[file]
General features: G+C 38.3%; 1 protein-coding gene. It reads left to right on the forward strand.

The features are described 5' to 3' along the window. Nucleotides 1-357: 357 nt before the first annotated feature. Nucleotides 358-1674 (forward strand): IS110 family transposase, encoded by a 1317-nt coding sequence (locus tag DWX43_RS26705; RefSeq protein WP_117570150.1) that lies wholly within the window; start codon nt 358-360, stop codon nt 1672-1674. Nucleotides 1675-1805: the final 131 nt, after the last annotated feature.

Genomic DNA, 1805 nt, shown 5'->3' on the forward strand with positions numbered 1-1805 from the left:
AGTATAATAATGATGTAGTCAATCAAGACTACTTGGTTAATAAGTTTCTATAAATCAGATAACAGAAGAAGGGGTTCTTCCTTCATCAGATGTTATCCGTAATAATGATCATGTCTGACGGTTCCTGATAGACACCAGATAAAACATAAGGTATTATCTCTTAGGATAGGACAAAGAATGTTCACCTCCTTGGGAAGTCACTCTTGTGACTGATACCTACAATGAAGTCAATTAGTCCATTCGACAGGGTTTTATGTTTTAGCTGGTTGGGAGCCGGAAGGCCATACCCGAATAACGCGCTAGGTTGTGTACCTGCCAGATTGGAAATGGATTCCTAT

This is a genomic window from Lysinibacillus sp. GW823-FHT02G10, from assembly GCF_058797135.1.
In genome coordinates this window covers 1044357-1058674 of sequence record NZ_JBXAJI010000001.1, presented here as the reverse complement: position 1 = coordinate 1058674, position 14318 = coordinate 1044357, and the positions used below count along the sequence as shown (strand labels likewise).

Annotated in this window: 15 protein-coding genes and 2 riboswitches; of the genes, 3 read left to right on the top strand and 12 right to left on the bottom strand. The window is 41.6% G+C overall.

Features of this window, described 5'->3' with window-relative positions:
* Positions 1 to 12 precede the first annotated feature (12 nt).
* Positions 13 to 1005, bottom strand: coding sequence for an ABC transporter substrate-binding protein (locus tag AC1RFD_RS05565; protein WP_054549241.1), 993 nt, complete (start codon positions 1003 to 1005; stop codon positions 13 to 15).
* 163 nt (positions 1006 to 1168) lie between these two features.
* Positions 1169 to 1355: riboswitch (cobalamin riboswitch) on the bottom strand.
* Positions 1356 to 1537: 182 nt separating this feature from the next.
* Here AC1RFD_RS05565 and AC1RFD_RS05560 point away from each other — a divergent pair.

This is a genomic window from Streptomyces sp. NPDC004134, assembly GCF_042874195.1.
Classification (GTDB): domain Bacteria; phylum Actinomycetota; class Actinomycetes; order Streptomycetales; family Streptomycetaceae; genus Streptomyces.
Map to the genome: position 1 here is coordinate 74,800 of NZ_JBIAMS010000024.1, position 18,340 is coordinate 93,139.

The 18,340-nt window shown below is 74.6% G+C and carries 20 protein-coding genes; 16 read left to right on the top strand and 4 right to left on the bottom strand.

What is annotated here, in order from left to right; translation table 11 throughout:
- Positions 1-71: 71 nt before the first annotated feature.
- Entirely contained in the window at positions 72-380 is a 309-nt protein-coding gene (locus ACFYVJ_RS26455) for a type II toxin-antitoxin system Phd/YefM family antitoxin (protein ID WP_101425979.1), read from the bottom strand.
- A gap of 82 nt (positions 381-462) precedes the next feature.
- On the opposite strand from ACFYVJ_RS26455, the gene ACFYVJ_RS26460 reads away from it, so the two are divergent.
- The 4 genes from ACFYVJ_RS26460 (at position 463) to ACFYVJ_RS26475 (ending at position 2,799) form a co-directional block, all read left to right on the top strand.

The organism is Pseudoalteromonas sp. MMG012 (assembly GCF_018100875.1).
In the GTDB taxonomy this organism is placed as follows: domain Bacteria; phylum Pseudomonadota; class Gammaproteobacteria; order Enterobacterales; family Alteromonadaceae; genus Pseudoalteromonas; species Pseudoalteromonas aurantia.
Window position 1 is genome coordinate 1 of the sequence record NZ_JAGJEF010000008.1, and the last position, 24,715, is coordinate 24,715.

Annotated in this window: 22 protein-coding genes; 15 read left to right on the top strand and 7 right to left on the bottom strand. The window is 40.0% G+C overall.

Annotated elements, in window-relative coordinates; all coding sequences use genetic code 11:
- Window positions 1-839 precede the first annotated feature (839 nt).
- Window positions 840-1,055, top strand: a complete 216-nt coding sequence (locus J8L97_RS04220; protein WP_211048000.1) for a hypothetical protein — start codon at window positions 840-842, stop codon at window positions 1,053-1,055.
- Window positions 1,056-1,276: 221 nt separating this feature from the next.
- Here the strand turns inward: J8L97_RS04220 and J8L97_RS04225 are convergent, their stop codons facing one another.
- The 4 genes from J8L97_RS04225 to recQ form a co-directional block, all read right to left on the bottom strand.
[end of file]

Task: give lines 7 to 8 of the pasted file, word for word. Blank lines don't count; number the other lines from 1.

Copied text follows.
Annotated in this window: 15 protein-coding genes and 2 riboswitches; of the genes, 3 read left to right on the top strand and 12 right to left on the bottom strand. The window is 41.6% G+C overall.

Features of this window, described 5'->3' with window-relative positions: